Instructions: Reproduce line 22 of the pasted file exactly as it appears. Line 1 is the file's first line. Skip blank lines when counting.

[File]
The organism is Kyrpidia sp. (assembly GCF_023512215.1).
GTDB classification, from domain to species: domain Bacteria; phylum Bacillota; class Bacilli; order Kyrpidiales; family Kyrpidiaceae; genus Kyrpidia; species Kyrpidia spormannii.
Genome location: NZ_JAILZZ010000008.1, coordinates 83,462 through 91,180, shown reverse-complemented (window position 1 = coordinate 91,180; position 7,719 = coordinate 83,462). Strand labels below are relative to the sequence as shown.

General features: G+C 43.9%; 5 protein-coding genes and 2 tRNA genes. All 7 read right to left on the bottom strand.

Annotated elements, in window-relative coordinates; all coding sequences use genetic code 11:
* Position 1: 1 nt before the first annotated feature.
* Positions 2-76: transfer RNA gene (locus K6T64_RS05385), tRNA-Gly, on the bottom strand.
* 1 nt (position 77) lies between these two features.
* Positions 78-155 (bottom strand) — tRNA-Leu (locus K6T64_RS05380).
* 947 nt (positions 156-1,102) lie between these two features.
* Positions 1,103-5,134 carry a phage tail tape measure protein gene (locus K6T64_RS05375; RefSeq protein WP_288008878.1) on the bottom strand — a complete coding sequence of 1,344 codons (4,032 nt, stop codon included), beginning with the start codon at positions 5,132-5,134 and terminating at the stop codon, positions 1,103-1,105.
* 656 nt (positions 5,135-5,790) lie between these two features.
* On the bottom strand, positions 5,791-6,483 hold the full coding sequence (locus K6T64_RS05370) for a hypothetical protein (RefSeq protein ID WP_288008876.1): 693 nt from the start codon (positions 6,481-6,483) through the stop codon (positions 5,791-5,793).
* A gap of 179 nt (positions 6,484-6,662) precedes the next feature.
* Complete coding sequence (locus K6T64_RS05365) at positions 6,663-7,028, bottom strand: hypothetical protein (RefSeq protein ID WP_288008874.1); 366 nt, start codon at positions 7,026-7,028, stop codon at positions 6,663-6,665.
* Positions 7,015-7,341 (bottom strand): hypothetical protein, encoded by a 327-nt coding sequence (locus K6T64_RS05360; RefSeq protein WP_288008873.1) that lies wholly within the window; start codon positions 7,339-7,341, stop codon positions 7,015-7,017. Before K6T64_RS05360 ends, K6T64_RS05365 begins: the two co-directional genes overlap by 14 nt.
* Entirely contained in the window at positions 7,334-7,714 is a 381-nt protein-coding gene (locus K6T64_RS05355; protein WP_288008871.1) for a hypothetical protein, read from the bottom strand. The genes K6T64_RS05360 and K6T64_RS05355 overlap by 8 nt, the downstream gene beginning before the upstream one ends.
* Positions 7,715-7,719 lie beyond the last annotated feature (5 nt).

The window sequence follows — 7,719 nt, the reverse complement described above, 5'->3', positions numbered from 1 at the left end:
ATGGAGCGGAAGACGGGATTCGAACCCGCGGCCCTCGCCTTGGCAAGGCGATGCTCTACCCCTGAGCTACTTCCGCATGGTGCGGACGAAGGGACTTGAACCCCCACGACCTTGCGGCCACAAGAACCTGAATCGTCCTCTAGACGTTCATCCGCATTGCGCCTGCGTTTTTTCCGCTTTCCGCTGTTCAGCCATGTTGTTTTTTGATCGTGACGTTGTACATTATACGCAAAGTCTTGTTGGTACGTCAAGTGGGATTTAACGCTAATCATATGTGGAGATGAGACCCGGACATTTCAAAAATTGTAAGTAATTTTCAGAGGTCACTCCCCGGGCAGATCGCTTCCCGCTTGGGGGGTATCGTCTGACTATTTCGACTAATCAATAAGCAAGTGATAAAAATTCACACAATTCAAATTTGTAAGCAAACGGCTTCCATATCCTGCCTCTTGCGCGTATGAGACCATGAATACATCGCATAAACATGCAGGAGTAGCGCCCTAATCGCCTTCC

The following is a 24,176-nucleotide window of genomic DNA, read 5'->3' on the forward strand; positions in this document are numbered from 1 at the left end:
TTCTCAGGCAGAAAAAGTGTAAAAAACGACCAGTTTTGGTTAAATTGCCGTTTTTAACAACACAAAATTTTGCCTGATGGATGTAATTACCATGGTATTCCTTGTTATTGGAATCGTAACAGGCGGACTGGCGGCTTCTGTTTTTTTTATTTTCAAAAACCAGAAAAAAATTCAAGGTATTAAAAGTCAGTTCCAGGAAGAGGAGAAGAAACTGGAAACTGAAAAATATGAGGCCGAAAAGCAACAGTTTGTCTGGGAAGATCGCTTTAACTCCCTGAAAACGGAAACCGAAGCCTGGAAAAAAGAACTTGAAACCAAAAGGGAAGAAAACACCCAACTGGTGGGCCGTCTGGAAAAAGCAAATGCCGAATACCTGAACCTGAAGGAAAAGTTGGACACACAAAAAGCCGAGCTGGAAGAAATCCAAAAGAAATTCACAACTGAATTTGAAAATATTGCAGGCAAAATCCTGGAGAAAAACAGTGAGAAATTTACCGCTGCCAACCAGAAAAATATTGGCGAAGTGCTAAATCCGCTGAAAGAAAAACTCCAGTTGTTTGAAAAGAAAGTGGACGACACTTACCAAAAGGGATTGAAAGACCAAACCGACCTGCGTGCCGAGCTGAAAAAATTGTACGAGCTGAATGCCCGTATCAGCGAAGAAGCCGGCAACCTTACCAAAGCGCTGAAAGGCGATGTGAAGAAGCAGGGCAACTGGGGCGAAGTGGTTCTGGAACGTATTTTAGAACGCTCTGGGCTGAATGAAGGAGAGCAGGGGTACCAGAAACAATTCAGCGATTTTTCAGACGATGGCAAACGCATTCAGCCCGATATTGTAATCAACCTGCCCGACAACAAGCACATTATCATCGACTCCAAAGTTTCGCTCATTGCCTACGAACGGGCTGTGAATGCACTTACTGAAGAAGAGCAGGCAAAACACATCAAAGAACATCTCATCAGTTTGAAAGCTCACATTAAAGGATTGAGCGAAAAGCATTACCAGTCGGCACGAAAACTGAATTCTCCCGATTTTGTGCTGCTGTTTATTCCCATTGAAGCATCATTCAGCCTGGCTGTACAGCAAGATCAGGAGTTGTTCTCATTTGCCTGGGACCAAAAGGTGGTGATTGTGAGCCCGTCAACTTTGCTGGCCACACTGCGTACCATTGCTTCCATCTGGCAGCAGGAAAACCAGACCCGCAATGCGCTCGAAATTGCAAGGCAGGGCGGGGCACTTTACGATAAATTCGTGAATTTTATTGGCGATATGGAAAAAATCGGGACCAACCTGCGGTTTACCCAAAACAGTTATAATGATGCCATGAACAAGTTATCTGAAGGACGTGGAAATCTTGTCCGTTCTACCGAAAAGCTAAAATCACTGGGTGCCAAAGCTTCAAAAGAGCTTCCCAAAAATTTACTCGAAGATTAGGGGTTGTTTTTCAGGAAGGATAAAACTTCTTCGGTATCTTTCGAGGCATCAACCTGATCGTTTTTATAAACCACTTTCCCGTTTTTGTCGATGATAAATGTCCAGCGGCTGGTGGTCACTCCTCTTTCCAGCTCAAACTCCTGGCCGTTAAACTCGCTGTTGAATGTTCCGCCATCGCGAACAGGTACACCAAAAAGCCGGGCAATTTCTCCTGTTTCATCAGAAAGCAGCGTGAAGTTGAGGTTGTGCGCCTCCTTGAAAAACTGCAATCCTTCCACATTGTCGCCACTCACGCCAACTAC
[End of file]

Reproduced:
TTCTCAGGCAGAAAAAGTGTAAAAAACGACCAGTTTTGGTTAAATTGCCGTTTTTAACAACACAAAATTTTGCCTGATGGATGTAATTACCATGGTATTCCTTGTTATTGGAATCGTAACAGGCGGACTGGCGGCTTCTGTTTTTTTTATTTTCAAAAACCAGAAAAAAATTCAAGGTATTAAAAGTCAGTTCCAGGAAGAGGAGAAGAAACTGGAAACTGAAAAATATGAGGCCGAAAAGCAACAGTTTGTCTGGGAAGATCGCTTTAACTCCCTGAAAACGGAAACCGAAGCCTGGAAAAAAGAACTTGAAACCAAAAGGGAAGAAAACACCCAACTGGTGGGCCGTCTGGAAAAAGCAAATGCCGAATACCTGAACCTGAAGGAAAAGTTGGACACACAAAAAGCCGAGCTGGAAGAAATCCAAAAGAAATTCACAACTGAATTTGAAAATATTGCAGGCAAAATCCTGGAGAAAAACAGTGAGAAATTTACCGCTGCCAACCAGAAAAATATTGGCGAAGTGCTAAATCCGCTGAAAGAAAAACTCCAGTTGTTTGAAAAGAAAGTGGACGACACTTACCAAAAGGGATTGAAAGACCAAACCGACCTGCGTGCCGAGCTGAAAAAATTGTACGAGCTGAATGCCCGTATCAGCGAAGAAGCCGGCAACCTTACCAAAGCGCTGAAAGGCGATGTGAAGAAGCAGGGCAACTGGGGCGAAGTGGTTCTGGAACGTATTTTAGAACGCTCTGGGCTGAATGAAGGAGAGCAGGGGTACCAGAAACAATTCAGCGATTTTTCAGACGATGGCAAACGCATTCAGCCCGATATTGTAATCAACCTGCCCGACAACAAGCACATTATCATCGACTCCAAAGTTTCGCTCATTGCCTACGAACGGGCTGTGAATGCACTTACTGAAGAAGAGCAGGCAAAACACATCAAAGAACATCTCATCAGTTTGAAAGCTCACATTAAAGGATTGAGCGAAAAGCATTACCAGTCGGCACGAAAACTGAATTCTCCCGATTTTGTGCTGCTGTTTATTCCCATTGAAGCATCATTCAGCCTGGCTGTACAGCAAGATCAGGAGTTGTTCTCATTTGCCTGGGACCAAAAGGTGGTGATTGTGAGCCCGTCAACTTTGCTGGCCACACTGCGTACCATTGCTTCCATCTGGCAGCAGGAAAACCAGACCCGCAATGCGCTCGAAATTGCAAGGCAGGGCGGGGCACTTTACGATAAATTCGTGAATTTTATTGGCGATATGGAAAAAATCGGGACCAACCTGCGGTTTACCCAAAACAGTTATAATGATGCCATGAACAAGTTATCTGAAGGACGTGGAAATCTTGTCCGTTCTACCGAAAAGCTAAAATCACTGGGTGCCAAAGCTTCAAAAGAGCTTCCCAAAAATTTACTCGAAGATTAGGGGTTGTTTTTCAGGAAGGATAAAACTTCTTCGGTATCTTTCGAGGCATCAACCTGATCGTTTTTATAAACCACTTTCCCGTTTTTGTCGATGATAAATGTCCAGCGGCTGGTGGTCACTCCTCTTTCCAGCTCAAACTCCTGGCCGTTAAACTCGCTGTTGAATGTTCCGCCATCGCGAACAGGTACACCAAAAAGCCGGGCAATTTCTCCTGTTTCATCAGAAAGCAGCGTGAAGTTGAGGTTGTGCGCCTCCTTGAAAAACTGCAATCCTTCCACATTGTCGCCACTCACGCCAACTAC